If all the industry predictions of an impending boom in contemporary Christian music to rival the recent surge in country music prove to be accurate, there's a pretty good chance that Paducah, Kentucky, native Steven Curtis Chapman will be the genre's Garth Brooks. With his engaging stage presence, solid songwriting skills and a keen sense of what good music is (and isn't), Chapman seems perfectly poised to be the spark plug for any large-scale crossover.
In an interview from his Cleveland, Ohio, hotel room this June, Chapman reflected on Christian music's rise in popularity.
"I think that, in general, Christian music has really come a long way, and I think one of the biggest things is just that we're learning a whole lot as a community of music makers about production. In some cases, we're just getting to the point where enough people are buying and supporting the music that we can make higher budget records that really sound great.
"But even at that, I've always challenged myself. I probably have to give most of the credit to my first publisher, Ron Griffin. He would sit in his office with me, and I'd leave in tears quite often, 'cause I'm real thin-skinned. I'd pour everything I had into a song and bring it in, and he'd say it was nice, but there was nothing new or fresh there that really knocked him out. He'd heard it before. But it was the best thing that could ever have happened to me. I'd go back and ask myself what I could do to make it different. I didn't want to do what had already been done before."
Part of Chapman's appeal lies in his broad range of musical styles, something that's been a mixed blessing for him. "I've been slammed a little by some critics. There was one guy who used the word 'chameleon' with regard to some of my music, 'cause there were so many different styles that went into influencing the music.
"But it's not like I set out to try and please everybody. I try to be as honest as I can with the music I write, which includes influences from James Taylor and Glen Campbell to the Doobie Brothers and Atlanta Rhythm Section to Andrae Crouch and Doc Watson. I just love a lot of different styles of music, just anything that feels good to listen to.
"So because of that, when I sit down to write something, rather than trying to be, say, a rock and roller, I think about communicating this message in a song, and ask myself what music is gonna help me do that, how can I make it fresh, how can I keep the listener interested. It's a conscious thing, but I try not to make it so conscious that I lose the listener somewhere along the way, wondering where I'm goin' with this."
And in a genre that has sometimes lapsed into a sort of musical malaise, Chapman feels pretty strongly about Christian artists holding their own musically. "I think in Christian music, we, of all people, ought to be setting a new standard -- and not just in the lyrics. And I don't think that means you have to spend millions of dollars making the record.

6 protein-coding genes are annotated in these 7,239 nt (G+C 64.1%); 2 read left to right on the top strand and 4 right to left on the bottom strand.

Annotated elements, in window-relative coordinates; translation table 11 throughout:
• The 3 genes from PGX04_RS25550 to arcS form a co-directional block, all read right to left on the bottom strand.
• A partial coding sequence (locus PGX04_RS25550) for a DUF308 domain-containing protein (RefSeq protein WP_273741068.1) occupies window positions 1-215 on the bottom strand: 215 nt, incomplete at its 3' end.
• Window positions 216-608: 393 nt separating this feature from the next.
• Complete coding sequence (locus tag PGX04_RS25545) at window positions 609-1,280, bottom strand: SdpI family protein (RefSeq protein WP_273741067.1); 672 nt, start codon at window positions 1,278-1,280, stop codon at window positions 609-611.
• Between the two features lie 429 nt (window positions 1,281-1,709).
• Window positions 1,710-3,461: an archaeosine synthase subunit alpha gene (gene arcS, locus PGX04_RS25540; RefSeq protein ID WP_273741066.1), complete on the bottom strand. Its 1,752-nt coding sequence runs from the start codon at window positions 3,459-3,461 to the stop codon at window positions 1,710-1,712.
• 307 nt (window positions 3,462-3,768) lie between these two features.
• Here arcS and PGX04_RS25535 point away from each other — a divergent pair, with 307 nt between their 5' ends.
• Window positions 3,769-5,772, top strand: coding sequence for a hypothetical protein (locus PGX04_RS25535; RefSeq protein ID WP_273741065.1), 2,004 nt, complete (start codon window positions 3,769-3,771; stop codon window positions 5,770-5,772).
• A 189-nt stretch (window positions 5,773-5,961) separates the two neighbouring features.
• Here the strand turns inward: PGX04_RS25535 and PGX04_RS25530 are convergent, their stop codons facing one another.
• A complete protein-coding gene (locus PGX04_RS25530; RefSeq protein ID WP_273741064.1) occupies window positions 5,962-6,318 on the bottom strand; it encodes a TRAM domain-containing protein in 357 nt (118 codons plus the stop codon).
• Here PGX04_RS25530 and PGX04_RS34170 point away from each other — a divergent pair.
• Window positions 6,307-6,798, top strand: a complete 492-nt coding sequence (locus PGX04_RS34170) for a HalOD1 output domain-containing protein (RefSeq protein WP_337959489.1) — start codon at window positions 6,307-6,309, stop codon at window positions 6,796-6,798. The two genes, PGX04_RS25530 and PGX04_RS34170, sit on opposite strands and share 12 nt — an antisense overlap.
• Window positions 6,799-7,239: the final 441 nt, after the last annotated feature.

"A lot of it's how much thought you put in ahead of time. I used to play in high school for this kind of southern Gospel band from Paducah, and I'd hear so many times, 'We didn't really come prepared tonight, so y'all just pray for us as we sing.' It used to drive me nuts, 'cause I'd think, 'Don't stand up and say you didn't come prepared, then sing music you want to honor God with.'
"I don't think God is very honored by lack of preparation. He expects excellence from us. So hopefully we're learning more and more about that in Christian music, and learning to make music of real excellence and skill."
But if Christian music repeats country's success, what will happen when the spiritual world collides with secular success? "There are obviously some dangers in it," Chapman admits, "but those dangers aren't anything new."
By way of explanation, he offers an example. "I was at the Hoosier Dome last weekend at a thing called Promise Keepers, a big conference for Christian men, and there were 62,000 men in the Hoosier Dome. Let me tell ya, that many guys packed into a room can make some serious racket out there screamin' and cheerin'. And anytime you're onstage playing music you want to glorify God -- 'cause He's the only one worthy of anybody applauding and really gettin' excited about -- and yet you're the instrument making the music that is drawing all this attention, there's a paradox there, and there's always gonna be.
"It's just something that we have to recognize and stay challenged by. If I ever quit struggling with it, then I'm in a real dangerous place."
A place, one imagines, far removed from Mayfield, Kentucky, where Herb Chapman, Steven's father, owned and operated a music store. "Dad played on weekends at Kentucky Lake and Barkley Lake area," recalls Steven, "and he played mainly guitar, played folk and bluegrass music there."
It's no great leap, then, to imagine a musical career in young Steven's future. "My earliest memories of music and concerts and all that were fallin' asleep in the back of the auditoriums my dad played. Me and my older brother, Herb, Jr., would lay on a little blanket my mom (Judy) would throw down on the floor, and we'd fall asleep listening to 'Foggy Mountain Breakdown' or somethin'."
The younger Chapman quickly began exploring his own talents. "I worked in the store and learned to play a lot of different instruments. My brother and I started to perform together when I was in first grade. The first talent show I can ever remember was every year in our little Concord Elementary School in Paducah. We sang (the Glen Campbell hit) 'Try a Little Kindness.' Our repertoire consisted of two songs: 'Try a Little Kindness' and 'I Believe in Music,' the old Mac Davis song. So that was it, man. We wore those two songs out, believe me!"